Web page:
The individual contributions are well-written and have been conscientiously edited. I did find a few minor niggles, about which the authors would probably be glad to set the record straight. Chapters 7 & 8 describe what (rather little) is known about movement of phytoplasmas, disease development, and accompanying biochemical changes in plants. In a rare harking back to the halcyon days when detection of phytoplasmas relied on transmission electron-microscopy, the authors present TEMs described as showing “phytoplasma bodies passing through sieve plates pores” (Chapter 7) and, in Chapter 8, a “bud-like structure” and a “phytoplasma cell dividing by scission” (whatever that means). It is a pity that a study of the three dimensional form of phytoplasmas in serial sections reported over 30 years ago (Waters H, Hunt P, 1980. The in vivo three-dimensional form of a plant mycoplasma-like organism revealed by the analysis of serial ultrathin sections. Journal of General Microbiology116, 111–31) which so ably showed that many of these features are likely to be artefacts, seems to have been forgotten here. Chapter 13 refers to phytoplasmas as “degenerate Gram-positive prokaryotes”. Whilst they may share common ancestry with Gram-positive bacteria, it is surely wrong to describe organisms that lack cell walls (and that are thus incapable of taking up Gram’s stain) as Gram-positive. The same chapter refers to over 200 known vectors of phytoplasma, spiroplasma, virus and Xylella in the Auchenorryncha and Sternorrhyncha, but surprisingly makes no mention of either psyllid vectors of phloem-limited Gram-positive bacteria (Liberibacter) or other bacteria that are transmitted by Homoptera, which share many of the epidemiological features of phytoplasmas. As examples of the rather few known planthopper (fulgoroid) vectors of phytoplasmas, these authors mention that at least one species from each of the planthopper families Cixiidae, Delphacidae and Derbidae transmit phytoplasma in the coconut lethal yellows group. However, so far as I am aware, the only generally-accepted vector is the cixiid Haplaxius (formerly Myndus) crudus. A splendidly oddball reference (on page 148) to an outbreak of lethal yellowing in Turkey in 1999 is erroneous and was apparently intended to refer to an unconfirmed report from the Turks and Caicos Islands. Another entomological error is the statement in Chapter 10 that the majority of phytoplasma vector species are found in the Delphacidae, a planthopper family, when it is presumably intended here to refer to the leafhopper subfamily Deltocephalinae, as correctly stated in Chapter 13.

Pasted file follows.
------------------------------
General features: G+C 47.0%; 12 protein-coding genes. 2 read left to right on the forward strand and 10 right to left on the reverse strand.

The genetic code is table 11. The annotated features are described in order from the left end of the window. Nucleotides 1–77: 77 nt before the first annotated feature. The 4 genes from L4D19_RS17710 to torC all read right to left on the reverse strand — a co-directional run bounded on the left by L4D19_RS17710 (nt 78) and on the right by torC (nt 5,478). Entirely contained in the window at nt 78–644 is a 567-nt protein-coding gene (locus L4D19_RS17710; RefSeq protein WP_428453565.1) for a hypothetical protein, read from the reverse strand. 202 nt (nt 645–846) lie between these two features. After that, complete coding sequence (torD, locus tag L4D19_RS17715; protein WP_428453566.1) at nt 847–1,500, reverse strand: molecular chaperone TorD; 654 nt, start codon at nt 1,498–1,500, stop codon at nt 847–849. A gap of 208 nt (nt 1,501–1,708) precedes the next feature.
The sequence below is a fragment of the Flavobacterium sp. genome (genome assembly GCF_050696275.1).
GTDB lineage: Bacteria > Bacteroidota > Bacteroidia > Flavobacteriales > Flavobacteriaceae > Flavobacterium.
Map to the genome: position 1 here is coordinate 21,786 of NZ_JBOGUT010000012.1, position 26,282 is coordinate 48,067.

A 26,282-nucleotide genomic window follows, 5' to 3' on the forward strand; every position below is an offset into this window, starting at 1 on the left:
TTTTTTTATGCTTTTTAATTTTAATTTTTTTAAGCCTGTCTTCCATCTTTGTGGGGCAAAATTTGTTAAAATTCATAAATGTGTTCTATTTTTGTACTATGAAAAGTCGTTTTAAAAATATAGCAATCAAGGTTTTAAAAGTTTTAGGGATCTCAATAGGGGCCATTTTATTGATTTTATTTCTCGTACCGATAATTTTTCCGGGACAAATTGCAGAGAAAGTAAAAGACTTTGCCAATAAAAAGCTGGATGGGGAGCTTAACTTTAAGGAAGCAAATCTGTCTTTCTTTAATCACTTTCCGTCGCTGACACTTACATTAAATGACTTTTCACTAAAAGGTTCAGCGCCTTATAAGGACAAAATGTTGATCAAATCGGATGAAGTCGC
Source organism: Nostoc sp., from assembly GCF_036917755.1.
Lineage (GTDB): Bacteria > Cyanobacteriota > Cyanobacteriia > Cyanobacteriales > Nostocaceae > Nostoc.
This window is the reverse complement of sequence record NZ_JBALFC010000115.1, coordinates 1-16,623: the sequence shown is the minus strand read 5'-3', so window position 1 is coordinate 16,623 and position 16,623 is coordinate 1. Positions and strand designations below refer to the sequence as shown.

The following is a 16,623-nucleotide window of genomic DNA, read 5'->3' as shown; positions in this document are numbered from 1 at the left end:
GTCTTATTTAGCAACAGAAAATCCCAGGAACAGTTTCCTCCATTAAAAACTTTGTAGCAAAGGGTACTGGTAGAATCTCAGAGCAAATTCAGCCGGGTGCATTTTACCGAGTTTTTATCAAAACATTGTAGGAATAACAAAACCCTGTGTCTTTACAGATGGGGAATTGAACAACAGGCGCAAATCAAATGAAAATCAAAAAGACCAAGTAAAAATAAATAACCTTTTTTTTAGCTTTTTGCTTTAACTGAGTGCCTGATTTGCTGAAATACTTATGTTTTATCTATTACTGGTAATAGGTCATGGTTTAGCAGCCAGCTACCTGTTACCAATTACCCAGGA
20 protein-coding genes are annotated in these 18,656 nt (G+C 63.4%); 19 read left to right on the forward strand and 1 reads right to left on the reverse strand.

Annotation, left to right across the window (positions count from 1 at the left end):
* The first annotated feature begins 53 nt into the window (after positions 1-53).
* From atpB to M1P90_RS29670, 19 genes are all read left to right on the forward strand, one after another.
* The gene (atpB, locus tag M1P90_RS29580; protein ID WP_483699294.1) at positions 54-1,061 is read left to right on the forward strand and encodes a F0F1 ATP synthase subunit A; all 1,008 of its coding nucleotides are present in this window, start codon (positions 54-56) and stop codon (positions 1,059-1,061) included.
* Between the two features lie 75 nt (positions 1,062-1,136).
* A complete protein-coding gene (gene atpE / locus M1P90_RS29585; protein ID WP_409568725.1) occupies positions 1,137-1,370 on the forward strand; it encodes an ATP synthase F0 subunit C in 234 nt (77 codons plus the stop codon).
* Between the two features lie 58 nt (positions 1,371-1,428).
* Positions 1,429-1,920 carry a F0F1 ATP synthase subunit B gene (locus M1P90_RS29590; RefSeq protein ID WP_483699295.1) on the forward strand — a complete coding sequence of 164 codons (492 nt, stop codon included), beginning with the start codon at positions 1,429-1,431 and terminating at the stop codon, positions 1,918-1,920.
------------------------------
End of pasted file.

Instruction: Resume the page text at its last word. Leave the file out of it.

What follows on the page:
But these are minor quibbles. Most readers will be fascinated by accounts of the recent advances in knowledge gained from sequencing phytoplasma genomes, and the tantalising indications of answers to key phenotypic properties such as mechanisms of pathogenicity and host specificity. But whilst molecular technologies have forged ahead, key difficulties and bottlenecks surely remain in achieving controlled experimental infections, especially between more distantly-related host plants, which will be needed to relate genotype to phenotypic response. In that regard, I was surprised to note only one, passing, reference to the use of dodder (Cuscuta spp.) as a bridging host, and little or no mention of plant or insect cell cultures as model systems. Maybe these have passed out of fashion because they are no longer considered essential to relate DNA sequence data to function.

Another notable feature of this book is the explosion of new information about the diversity of phytoplasma ‘strains’, based on differences in 16S rRNA, sec A, sec Y and several other genetic loci. Several authors refer to the identification of over 1500 strains and “hundreds of phytoplasma diseases”. However, whilst a great diversity of genetic variation has been reported, many of these ‘strains’ have yet to be related to any meaningful differences in phenotypic behaviour. Much of the ecological and epidemiological significance of phytoplasma genome variability remains largely unexplored. Are there really hundreds of different phytoplasma diseases, or are there rather fewer diseases but in hundreds of different plants?